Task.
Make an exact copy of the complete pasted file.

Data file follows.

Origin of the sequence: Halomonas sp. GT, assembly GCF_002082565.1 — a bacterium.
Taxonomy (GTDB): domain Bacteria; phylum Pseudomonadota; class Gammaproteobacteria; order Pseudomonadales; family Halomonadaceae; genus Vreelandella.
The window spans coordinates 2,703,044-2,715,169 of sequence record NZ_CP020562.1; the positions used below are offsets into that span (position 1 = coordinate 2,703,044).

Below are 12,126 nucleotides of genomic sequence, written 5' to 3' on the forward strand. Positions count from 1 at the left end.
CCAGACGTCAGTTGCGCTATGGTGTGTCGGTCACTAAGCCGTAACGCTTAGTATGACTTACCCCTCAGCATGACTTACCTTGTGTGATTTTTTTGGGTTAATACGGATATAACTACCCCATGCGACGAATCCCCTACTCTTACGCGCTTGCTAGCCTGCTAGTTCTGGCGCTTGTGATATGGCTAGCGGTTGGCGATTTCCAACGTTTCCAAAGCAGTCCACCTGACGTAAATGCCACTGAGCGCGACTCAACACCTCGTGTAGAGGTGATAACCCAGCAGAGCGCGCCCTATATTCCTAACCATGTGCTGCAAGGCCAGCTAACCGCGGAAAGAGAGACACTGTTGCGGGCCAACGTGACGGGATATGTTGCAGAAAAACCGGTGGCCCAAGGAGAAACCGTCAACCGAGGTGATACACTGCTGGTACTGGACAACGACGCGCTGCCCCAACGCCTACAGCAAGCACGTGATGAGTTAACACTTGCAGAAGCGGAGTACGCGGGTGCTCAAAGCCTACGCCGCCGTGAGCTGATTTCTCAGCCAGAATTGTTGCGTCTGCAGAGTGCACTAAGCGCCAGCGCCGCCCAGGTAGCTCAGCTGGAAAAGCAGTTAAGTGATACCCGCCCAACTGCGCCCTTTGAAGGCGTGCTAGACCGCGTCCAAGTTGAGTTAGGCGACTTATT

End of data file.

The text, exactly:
Origin of the sequence: Halomonas sp. GT, assembly GCF_002082565.1 — a bacterium.
Taxonomy (GTDB): domain Bacteria; phylum Pseudomonadota; class Gammaproteobacteria; order Pseudomonadales; family Halomonadaceae; genus Vreelandella.
The window spans coordinates 2,703,044-2,715,169 of sequence record NZ_CP020562.1; the positions used below are offsets into that span (position 1 = coordinate 2,703,044).

Below are 12,126 nucleotides of genomic sequence, written 5' to 3' on the forward strand. Positions count from 1 at the left end.
CCAGACGTCAGTTGCGCTATGGTGTGTCGGTCACTAAGCCGTAACGCTTAGTATGACTTACCCCTCAGCATGACTTACCTTGTGTGATTTTTTTGGGTTAATACGGATATAACTACCCCATGCGACGAATCCCCTACTCTTACGCGCTTGCTAGCCTGCTAGTTCTGGCGCTTGTGATATGGCTAGCGGTTGGCGATTTCCAACGTTTCCAAAGCAGTCCACCTGACGTAAATGCCACTGAGCGCGACTCAACACCTCGTGTAGAGGTGATAACCCAGCAGAGCGCGCCCTATATTCCTAACCATGTGCTGCAAGGCCAGCTAACCGCGGAAAGAGAGACACTGTTGCGGGCCAACGTGACGGGATATGTTGCAGAAAAACCGGTGGCCCAAGGAGAAACCGTCAACCGAGGTGATACACTGCTGGTACTGGACAACGACGCGCTGCCCCAACGCCTACAGCAAGCACGTGATGAGTTAACACTTGCAGAAGCGGAGTACGCGGGTGCTCAAAGCCTACGCCGCCGTGAGCTGATTTCTCAGCCAGAATTGTTGCGTCTGCAGAGTGCACTAAGCGCCAGCGCCGCCCAGGTAGCTCAGCTGGAAAAGCAGTTAAGTGATACCCGCCCAACTGCGCCCTTTGAAGGCGTGCTAGACCGCGTCCAAGTTGAGTTAGGCGACTTATT